HL Deb 14 March 1864 vol 173 cc1895-6

said, that a noble Friend, who was not now present, had on a recent evening asked the noble Earl the Secretary for War, Whether the military authorities recognized the part taken by the Deputy Judge Advocate at the court-martial on Colonel Crawley as a precedent to be followed in future? The noble Earl stated in reply, that it was a question of some difficulty; but that it might be desirable to consider whether the duties of the Judge Advocate General ought not to be limited to his judicial functions, and that the matter was under the consideration of the Government and the military authorities. He had heard that statement with great satisfaction; but it was dissipated a few nights afterwards by the answer given in the other House by the Judge Advocate General himself, who stated that it was not his intention to propose any alteration whatever in the duties of the office. He would now ask, Whether any alteration was contemplated, or whether things were to remain in their present state, with a chance of the recurrence of circumstances which had caused considerable dissatisfaction?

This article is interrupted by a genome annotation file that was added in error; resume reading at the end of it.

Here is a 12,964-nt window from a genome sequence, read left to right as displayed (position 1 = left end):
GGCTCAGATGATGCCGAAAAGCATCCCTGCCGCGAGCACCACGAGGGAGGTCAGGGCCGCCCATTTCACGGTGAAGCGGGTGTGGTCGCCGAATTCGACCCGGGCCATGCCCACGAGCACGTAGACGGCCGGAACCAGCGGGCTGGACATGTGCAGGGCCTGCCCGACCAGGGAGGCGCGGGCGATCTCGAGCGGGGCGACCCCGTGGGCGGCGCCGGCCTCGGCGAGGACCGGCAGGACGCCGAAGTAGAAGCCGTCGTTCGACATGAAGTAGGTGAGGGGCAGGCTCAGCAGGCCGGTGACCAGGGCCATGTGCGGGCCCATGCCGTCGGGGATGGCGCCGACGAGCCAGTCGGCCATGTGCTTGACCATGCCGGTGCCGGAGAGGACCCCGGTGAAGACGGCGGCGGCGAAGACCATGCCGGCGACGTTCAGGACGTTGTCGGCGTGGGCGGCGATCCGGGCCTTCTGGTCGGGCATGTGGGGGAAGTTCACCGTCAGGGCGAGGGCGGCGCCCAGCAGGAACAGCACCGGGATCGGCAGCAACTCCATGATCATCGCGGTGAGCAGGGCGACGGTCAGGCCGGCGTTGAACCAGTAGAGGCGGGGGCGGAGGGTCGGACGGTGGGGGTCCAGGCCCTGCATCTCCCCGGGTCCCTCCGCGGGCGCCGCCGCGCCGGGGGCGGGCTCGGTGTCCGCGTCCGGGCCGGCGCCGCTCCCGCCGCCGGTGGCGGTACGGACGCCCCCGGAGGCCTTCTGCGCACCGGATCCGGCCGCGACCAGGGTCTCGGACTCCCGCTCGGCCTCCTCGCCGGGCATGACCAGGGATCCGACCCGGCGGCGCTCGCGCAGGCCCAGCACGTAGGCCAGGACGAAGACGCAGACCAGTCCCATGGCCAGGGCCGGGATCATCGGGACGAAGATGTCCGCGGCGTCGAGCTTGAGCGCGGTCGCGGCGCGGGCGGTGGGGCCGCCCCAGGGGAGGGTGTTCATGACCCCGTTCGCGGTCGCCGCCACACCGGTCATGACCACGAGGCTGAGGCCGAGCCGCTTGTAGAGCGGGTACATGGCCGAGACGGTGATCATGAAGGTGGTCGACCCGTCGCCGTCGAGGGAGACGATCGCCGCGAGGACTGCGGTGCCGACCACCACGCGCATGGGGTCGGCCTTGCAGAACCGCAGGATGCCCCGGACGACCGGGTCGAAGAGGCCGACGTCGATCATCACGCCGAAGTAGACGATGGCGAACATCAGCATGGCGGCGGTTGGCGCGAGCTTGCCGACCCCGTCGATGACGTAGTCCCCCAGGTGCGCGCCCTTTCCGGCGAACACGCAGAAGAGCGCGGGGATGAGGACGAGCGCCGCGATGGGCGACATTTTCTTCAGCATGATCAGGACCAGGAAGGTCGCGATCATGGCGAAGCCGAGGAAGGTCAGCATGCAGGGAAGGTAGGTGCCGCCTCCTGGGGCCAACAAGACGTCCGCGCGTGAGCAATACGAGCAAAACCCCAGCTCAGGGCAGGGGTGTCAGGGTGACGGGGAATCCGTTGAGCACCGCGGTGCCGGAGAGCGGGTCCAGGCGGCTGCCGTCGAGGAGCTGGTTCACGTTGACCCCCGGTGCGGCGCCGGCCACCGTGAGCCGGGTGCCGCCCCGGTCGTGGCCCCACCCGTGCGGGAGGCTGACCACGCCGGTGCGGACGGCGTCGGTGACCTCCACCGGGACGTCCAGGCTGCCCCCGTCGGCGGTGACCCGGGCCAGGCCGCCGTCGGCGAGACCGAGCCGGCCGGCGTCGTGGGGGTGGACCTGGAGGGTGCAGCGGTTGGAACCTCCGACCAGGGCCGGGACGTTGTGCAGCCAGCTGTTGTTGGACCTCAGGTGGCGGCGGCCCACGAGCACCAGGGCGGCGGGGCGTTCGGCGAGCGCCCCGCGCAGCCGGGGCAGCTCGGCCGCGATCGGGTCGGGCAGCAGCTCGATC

said, that there was no difference of opinion between the Judge Advocate General and himself on this subject. He (Earl de Grey) stated on the previous occasion, that the question was under the consideration of the Government and the military authorities, but that it was not a matter on which it was desirable to come to a hasty conclusion. At that time the Mutiny Act had not been passed, and the question put in another place had reference to the Articles of War, which were founded on the Mutiny Act, and the answer was that this year it was not proposed to make any change in the Articles of War. There was, however, nothing in the Articles of War which rendered the employment of the Judge Advocate General necessary in such cases. The tendency of the Articles of War was, on the contrary, rather in the opposite direction. The matter was well worthy of the consideration of Her Majesty's Government, and he quite agreed with the noble and learned Lord as to its importance.

Back to